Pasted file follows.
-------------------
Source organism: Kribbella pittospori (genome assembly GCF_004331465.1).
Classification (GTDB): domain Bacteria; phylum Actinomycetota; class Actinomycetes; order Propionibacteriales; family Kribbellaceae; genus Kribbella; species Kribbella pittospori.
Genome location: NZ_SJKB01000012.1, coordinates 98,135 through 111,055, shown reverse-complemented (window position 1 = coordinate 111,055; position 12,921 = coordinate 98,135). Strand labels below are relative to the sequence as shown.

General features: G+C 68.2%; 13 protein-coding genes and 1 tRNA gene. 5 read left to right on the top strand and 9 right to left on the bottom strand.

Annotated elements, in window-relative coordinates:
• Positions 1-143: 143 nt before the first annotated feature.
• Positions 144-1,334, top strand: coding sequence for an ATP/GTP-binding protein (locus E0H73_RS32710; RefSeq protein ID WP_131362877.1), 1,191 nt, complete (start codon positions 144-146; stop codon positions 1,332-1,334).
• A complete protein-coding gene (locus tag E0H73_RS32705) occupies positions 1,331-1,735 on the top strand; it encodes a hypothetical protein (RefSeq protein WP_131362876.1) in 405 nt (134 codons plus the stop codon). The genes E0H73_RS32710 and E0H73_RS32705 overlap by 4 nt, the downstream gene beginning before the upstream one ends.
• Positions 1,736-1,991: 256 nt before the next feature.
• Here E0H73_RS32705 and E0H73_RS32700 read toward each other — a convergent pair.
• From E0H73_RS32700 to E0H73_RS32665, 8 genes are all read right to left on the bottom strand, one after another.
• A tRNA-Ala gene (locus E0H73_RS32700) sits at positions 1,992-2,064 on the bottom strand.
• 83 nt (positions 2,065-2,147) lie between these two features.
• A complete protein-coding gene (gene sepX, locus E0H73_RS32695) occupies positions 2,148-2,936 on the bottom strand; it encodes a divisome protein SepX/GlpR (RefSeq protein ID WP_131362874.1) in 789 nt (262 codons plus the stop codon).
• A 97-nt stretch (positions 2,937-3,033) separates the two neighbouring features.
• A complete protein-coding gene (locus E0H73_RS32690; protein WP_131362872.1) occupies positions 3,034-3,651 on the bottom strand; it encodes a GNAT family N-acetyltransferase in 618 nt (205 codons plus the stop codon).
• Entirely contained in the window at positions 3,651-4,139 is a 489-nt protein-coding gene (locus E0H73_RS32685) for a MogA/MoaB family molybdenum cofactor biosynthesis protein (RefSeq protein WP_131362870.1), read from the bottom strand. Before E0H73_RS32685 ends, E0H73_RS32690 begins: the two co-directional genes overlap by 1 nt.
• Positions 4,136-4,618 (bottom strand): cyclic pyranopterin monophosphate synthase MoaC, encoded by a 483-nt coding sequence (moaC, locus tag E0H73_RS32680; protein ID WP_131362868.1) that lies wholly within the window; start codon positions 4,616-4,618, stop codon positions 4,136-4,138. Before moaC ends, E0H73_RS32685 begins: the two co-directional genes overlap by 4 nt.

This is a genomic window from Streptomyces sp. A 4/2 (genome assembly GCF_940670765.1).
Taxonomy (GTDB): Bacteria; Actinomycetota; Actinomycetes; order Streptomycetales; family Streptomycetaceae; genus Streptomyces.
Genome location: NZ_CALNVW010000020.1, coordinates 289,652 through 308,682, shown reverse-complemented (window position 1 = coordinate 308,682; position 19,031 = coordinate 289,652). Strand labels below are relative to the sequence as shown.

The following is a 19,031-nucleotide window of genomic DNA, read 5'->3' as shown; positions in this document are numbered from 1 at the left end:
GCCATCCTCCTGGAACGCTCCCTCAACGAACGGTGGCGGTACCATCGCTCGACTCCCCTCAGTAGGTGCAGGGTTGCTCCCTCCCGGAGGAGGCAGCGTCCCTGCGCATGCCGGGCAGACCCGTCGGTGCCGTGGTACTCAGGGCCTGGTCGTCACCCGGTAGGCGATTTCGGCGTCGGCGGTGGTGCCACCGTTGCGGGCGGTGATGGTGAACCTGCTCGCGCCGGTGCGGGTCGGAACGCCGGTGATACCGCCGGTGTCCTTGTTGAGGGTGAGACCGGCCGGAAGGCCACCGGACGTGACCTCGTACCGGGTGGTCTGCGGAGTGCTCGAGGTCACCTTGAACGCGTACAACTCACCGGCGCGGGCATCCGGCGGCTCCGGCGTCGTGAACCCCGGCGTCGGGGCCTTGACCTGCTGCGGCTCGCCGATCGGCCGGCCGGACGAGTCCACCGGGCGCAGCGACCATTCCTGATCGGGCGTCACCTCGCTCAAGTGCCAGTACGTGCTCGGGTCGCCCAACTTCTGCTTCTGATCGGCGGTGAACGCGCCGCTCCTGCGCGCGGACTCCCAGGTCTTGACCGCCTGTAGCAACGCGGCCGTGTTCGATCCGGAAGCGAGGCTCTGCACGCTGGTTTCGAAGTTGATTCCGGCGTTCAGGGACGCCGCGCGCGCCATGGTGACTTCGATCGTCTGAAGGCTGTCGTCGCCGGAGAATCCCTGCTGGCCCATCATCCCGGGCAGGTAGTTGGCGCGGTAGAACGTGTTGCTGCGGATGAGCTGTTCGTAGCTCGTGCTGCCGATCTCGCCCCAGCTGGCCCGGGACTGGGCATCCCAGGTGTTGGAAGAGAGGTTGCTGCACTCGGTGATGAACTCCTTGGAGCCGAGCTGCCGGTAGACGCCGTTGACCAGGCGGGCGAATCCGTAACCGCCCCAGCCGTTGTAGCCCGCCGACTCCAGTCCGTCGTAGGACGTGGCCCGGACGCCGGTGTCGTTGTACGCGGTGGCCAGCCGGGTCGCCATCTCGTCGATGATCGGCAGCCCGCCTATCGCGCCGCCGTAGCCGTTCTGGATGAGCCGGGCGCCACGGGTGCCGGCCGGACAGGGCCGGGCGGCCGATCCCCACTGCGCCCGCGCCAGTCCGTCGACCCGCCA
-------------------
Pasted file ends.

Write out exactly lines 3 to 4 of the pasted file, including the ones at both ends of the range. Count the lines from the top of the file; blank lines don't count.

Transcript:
Genome location: NZ_SJKB01000012.1, coordinates 98,135 through 111,055, shown reverse-complemented (window position 1 = coordinate 111,055; position 12,921 = coordinate 98,135). Strand labels below are relative to the sequence as shown.

General features: G+C 68.2%; 13 protein-coding genes and 1 tRNA gene. 5 read left to right on the top strand and 9 right to left on the bottom strand.